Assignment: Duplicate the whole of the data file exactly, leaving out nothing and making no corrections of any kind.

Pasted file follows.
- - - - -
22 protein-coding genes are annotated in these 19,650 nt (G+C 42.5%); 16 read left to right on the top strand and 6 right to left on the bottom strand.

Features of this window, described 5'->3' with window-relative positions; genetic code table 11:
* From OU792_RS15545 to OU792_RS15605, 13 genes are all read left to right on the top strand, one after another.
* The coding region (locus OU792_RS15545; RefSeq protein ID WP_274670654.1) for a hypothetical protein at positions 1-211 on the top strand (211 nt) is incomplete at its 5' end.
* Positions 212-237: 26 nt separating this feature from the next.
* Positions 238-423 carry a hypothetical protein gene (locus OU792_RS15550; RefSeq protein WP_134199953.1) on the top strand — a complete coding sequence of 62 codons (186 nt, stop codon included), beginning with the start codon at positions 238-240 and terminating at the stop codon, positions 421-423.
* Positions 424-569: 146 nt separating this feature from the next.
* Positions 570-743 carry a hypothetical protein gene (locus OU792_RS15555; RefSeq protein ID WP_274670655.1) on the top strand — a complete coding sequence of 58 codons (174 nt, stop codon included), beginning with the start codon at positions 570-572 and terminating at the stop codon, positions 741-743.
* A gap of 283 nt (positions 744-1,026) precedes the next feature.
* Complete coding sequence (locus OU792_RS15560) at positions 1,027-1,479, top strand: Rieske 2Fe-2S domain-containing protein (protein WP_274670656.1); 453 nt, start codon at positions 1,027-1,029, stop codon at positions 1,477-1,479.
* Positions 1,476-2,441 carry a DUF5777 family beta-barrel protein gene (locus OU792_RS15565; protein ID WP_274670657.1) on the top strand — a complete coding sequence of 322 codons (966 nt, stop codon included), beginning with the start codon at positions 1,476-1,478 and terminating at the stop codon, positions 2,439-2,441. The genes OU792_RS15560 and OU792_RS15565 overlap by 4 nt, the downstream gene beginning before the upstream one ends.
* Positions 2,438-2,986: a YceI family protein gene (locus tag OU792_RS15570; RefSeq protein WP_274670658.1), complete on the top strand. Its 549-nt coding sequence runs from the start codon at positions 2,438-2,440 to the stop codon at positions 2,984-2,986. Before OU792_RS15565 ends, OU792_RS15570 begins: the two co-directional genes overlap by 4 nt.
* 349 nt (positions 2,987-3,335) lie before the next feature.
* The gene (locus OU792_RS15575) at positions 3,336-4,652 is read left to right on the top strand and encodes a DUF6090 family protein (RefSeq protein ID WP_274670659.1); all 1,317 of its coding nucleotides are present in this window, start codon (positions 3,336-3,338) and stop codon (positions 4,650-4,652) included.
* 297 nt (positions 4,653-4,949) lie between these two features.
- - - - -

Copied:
22 protein-coding genes are annotated in these 19,650 nt (G+C 42.5%); 16 read left to right on the top strand and 6 right to left on the bottom strand.

Features of this window, described 5'->3' with window-relative positions; genetic code table 11:
* From OU792_RS15545 to OU792_RS15605, 13 genes are all read left to right on the top strand, one after another.
* The coding region (locus OU792_RS15545; RefSeq protein ID WP_274670654.1) for a hypothetical protein at positions 1-211 on the top strand (211 nt) is incomplete at its 5' end.
* Positions 212-237: 26 nt separating this feature from the next.
* Positions 238-423 carry a hypothetical protein gene (locus OU792_RS15550; RefSeq protein WP_134199953.1) on the top strand — a complete coding sequence of 62 codons (186 nt, stop codon included), beginning with the start codon at positions 238-240 and terminating at the stop codon, positions 421-423.
* Positions 424-569: 146 nt separating this feature from the next.
* Positions 570-743 carry a hypothetical protein gene (locus OU792_RS15555; RefSeq protein ID WP_274670655.1) on the top strand — a complete coding sequence of 58 codons (174 nt, stop codon included), beginning with the start codon at positions 570-572 and terminating at the stop codon, positions 741-743.
* A gap of 283 nt (positions 744-1,026) precedes the next feature.
* Complete coding sequence (locus OU792_RS15560) at positions 1,027-1,479, top strand: Rieske 2Fe-2S domain-containing protein (protein WP_274670656.1); 453 nt, start codon at positions 1,027-1,029, stop codon at positions 1,477-1,479.
* Positions 1,476-2,441 carry a DUF5777 family beta-barrel protein gene (locus OU792_RS15565; protein ID WP_274670657.1) on the top strand — a complete coding sequence of 322 codons (966 nt, stop codon included), beginning with the start codon at positions 1,476-1,478 and terminating at the stop codon, positions 2,439-2,441. The genes OU792_RS15560 and OU792_RS15565 overlap by 4 nt, the downstream gene beginning before the upstream one ends.
* Positions 2,438-2,986: a YceI family protein gene (locus tag OU792_RS15570; RefSeq protein WP_274670658.1), complete on the top strand. Its 549-nt coding sequence runs from the start codon at positions 2,438-2,440 to the stop codon at positions 2,984-2,986. Before OU792_RS15565 ends, OU792_RS15570 begins: the two co-directional genes overlap by 4 nt.
* 349 nt (positions 2,987-3,335) lie before the next feature.
* The gene (locus OU792_RS15575) at positions 3,336-4,652 is read left to right on the top strand and encodes a DUF6090 family protein (RefSeq protein ID WP_274670659.1); all 1,317 of its coding nucleotides are present in this window, start codon (positions 3,336-3,338) and stop codon (positions 4,650-4,652) included.
* 297 nt (positions 4,653-4,949) lie between these two features.